Wednesday, 5 July 2017

What's in a Name? A Look at Naming Patterns




Our ancestors seemed to have loved reusing names. For us, many many years later, it can be enough to yank your hair out to have discovered that you've traced back to yet another John, James, Mary, or Margaret. Middle names become very important. My own two middle names are from one paternal great grandmother, and one maternal great grandmother.

If you have a strong heritage to a particular country, your family may have followed a long standing naming tradition for first names. On the surface it may seem frustrating, but there are some great clues in these traditions that can help you establish another generation back.

French Canadian Naming Patterns
These can be confusing, without throwing in "dit" names. That's a whole blog post in itself. Usually a child would have three names


  • First name: Joseph or Marie, depending on the sex of the child
  • Second name: name of Godfather or Godmother, depending on the sex of the child
  • Third name: the name they were generally known by
On my maternal side, this has occurred right up until my mother's generation. The only deviation in my mom and her siblings is that there were only two names. It is their middle name that they go by. 


Scottish Naming Patterns
According to FindMyPast's blog post, they were actually two different traditional naming patterns people followed. They caution that not everyone used the naming traditions.

The first pattern for boys was:

  • First son: father's father
  • Second son: mother's father
  • Third son: father
  • Fourth son: father's eldest brother, or father's paternal grandfather
  • Fifth son: mother's eldest brother, or mother's paternal grandfather
For girls:
  • First daughter: mother's mother
  • Second daughter: father's mother
  • Third daughter: mother
  • Fourth daughter: mother's eldest sister, or mother's maternal grandmother
  • Fifth daughter: named after father's eldest sister, or father's maternal grandmother
See the link above for details on the second naming tradition.

English and Irish Naming Patterns
The traditional naming pattern of England is very similar to the Scottish. 

Boys:
  • First son: father's father
  • Second son: mother's father
  • Third son: father
  • Fourth son: father's eldest brother
  • Fifth son: father's second eldest brother, or mother's eldest brother
Girls:
  • First daughter: mother's mother
  • Second daughter: father's mother
  • Third daughter: mother
  • Fourth daughter: mother's eldest sister
  • Fifth daughter: mother's second eldest sister, or father's eldest sister
The British also tended to use maiden names as middle names. This can be extremely helpful with tracing your female ancestors. I once had a friend ask me to find out where the middle name "Steel" came from in her family line. It was a long standing tradition to give the first born son this as a middle name. It turned out it was the maiden name of her 3x great grandmother. It had traveled down through 5 generations of sons as a middle name.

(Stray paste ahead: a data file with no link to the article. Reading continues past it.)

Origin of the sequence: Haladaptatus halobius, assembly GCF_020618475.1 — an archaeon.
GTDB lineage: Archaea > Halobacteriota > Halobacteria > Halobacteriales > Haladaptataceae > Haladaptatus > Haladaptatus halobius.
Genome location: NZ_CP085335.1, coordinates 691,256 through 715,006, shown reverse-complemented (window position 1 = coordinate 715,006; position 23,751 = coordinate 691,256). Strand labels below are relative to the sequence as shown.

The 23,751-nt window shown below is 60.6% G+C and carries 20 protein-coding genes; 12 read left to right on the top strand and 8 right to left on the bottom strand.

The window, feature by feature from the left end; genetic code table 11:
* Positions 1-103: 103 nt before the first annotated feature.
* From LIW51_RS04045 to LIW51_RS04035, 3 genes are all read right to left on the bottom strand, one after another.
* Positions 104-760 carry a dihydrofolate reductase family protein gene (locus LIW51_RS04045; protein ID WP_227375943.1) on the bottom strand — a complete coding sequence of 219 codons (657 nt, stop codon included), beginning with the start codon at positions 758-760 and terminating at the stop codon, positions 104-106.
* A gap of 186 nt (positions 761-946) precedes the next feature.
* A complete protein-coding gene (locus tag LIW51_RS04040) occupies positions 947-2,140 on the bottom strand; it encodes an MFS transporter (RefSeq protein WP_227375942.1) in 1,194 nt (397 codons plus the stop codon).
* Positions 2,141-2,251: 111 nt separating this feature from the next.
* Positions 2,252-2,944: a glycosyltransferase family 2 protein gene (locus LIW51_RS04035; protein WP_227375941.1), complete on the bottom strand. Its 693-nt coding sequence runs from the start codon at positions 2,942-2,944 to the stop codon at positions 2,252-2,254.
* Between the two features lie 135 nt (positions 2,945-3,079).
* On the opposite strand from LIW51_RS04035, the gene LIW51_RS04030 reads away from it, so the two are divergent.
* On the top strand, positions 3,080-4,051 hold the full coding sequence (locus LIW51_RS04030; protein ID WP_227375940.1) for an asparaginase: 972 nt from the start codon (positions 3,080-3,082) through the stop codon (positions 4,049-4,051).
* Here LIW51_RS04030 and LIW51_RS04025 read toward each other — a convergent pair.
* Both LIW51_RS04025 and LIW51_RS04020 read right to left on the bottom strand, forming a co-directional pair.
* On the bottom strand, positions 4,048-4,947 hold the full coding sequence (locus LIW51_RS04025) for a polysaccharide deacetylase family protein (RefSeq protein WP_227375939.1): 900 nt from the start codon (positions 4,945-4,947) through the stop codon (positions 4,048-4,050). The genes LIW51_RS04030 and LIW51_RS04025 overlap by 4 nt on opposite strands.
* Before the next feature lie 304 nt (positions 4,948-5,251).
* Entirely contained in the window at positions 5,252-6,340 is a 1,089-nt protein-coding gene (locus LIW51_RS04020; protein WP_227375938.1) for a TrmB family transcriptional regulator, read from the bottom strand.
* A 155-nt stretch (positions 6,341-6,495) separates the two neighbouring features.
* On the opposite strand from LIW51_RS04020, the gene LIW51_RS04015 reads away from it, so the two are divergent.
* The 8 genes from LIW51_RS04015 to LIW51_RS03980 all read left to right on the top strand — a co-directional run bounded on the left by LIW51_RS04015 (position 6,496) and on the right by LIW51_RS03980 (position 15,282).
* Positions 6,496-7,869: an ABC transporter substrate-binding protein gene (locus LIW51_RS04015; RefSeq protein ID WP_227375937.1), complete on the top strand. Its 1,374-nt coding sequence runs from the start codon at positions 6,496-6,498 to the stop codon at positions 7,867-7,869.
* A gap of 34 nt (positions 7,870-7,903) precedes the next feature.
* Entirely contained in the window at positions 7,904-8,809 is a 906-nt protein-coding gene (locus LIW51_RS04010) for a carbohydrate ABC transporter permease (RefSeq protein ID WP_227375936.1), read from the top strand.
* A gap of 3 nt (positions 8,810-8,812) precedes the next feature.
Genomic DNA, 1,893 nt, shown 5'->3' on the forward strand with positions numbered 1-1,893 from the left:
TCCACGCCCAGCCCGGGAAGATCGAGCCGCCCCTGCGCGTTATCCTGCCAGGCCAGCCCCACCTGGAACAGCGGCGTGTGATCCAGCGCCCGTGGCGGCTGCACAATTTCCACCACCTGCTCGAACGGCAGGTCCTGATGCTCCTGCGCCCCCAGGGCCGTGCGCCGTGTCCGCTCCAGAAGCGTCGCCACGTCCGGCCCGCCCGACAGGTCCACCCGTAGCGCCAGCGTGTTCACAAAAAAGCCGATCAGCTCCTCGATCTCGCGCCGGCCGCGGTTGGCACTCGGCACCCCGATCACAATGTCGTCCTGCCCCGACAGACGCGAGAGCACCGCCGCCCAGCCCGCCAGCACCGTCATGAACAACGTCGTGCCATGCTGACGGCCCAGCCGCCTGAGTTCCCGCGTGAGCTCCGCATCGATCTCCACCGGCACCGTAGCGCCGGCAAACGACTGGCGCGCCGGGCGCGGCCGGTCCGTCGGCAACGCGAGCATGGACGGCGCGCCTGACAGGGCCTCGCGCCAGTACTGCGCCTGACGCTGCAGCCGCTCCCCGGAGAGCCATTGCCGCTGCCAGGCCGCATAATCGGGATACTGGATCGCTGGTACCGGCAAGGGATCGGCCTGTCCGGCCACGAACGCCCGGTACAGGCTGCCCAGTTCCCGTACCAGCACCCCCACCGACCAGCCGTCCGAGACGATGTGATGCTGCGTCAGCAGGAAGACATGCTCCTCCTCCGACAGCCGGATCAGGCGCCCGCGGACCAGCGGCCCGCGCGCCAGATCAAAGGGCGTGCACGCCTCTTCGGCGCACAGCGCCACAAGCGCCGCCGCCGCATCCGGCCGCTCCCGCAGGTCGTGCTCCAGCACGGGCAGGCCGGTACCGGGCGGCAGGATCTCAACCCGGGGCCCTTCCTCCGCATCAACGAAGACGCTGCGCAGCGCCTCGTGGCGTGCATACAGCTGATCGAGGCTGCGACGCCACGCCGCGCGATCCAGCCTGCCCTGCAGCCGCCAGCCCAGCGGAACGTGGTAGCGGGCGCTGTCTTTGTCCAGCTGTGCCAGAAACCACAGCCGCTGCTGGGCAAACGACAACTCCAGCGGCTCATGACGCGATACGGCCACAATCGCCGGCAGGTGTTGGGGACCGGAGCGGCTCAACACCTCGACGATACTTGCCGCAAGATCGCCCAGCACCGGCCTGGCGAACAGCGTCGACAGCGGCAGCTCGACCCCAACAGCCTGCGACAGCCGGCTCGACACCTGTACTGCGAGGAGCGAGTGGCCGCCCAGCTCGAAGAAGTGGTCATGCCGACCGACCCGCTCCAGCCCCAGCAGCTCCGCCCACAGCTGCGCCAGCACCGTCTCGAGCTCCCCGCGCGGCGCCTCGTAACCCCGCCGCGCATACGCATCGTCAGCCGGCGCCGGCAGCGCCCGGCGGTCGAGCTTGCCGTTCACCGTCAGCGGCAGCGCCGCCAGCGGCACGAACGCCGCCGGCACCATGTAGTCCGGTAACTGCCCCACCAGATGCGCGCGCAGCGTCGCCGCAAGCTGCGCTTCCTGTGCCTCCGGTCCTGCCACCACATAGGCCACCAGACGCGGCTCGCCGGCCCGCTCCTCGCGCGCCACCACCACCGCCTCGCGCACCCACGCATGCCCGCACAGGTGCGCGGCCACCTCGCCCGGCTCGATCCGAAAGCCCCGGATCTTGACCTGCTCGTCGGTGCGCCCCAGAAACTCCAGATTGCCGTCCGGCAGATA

German Naming Patterns
Similar to French Canadians, Germans traditionally used a religious name first, and the name they went by was second. In my Lunenburg ancestors, I have a lot of "Johann" and "Anna" as first names. For the commonly used name, they usually followed the following pattern:

For boys:
  • First son: father's father
  • Second son: mother's father
  • Third son: father
  • Fourth son: father's paternal grandfather
  • Fifth son: mother's paternal grandfather
  • Sixth son: father's maternal grandfather
  • Seventh son: mother's maternal grandfather
For girls:
  • First daughter: mother's mother
  • Second daughter: father's mother
  • Third daughter: mother
  • Fourth daughter: father's paternal grandmother
  • Fifth daughter: mother's paternal grandmother
  • Sixth daughter: father's maternal grandmother
  • Seventh daughter: mother's maternal grandmother
Ukranian Naming Patterns
The Canadian West in particular has strong Ukranian roots. A traditional Ukranian name would follow the following:

For boys:
  • First name: name they are called by
  • Middle name: (father's name) with the suffix "ovych" or "yovych"
For girls:
  • First name: name they are called by
  • Middle name: (father's name) with the suffix "ivna" or "yivna" 
So if the father's name was Ivan, then the son's middle name would be "Ivanovich". His daughter's middle name would be "Ivanivna".



Now keep in mind that not everyone stuck to ethnic naming patterns. Some families tended to have their own unique versions. I've seen traditions where a son's middle name was a father's first name. But if you're lucky enough to see a pattern develop, it can give you some great clues on getting another generation back.


6 comments:

  1. Great post Candice! Will come back to this page many times.

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  2. Interesting - our family (and I suspect we are not alone) had a habit of calling the children by their middle name - and 'forgetting' the first name although it usually appeared on the birth certificate.

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    1. Yes you are not alone. It wasn't until I started doing my own family history that I realized that the names I've always known my maternal aunts and uncles by were actually their middle names 😀

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  3. In Sicily it get ridiculous when the male and female names are all but identical. My ancestry is swamped by Sebastianos/Sebastianas, Giovannis/Giovannas and Giuseppes/Giuseppas. And whether they are first or second name doesn't seem to matter either.

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    1. That would be enough to make you pull your hair out!

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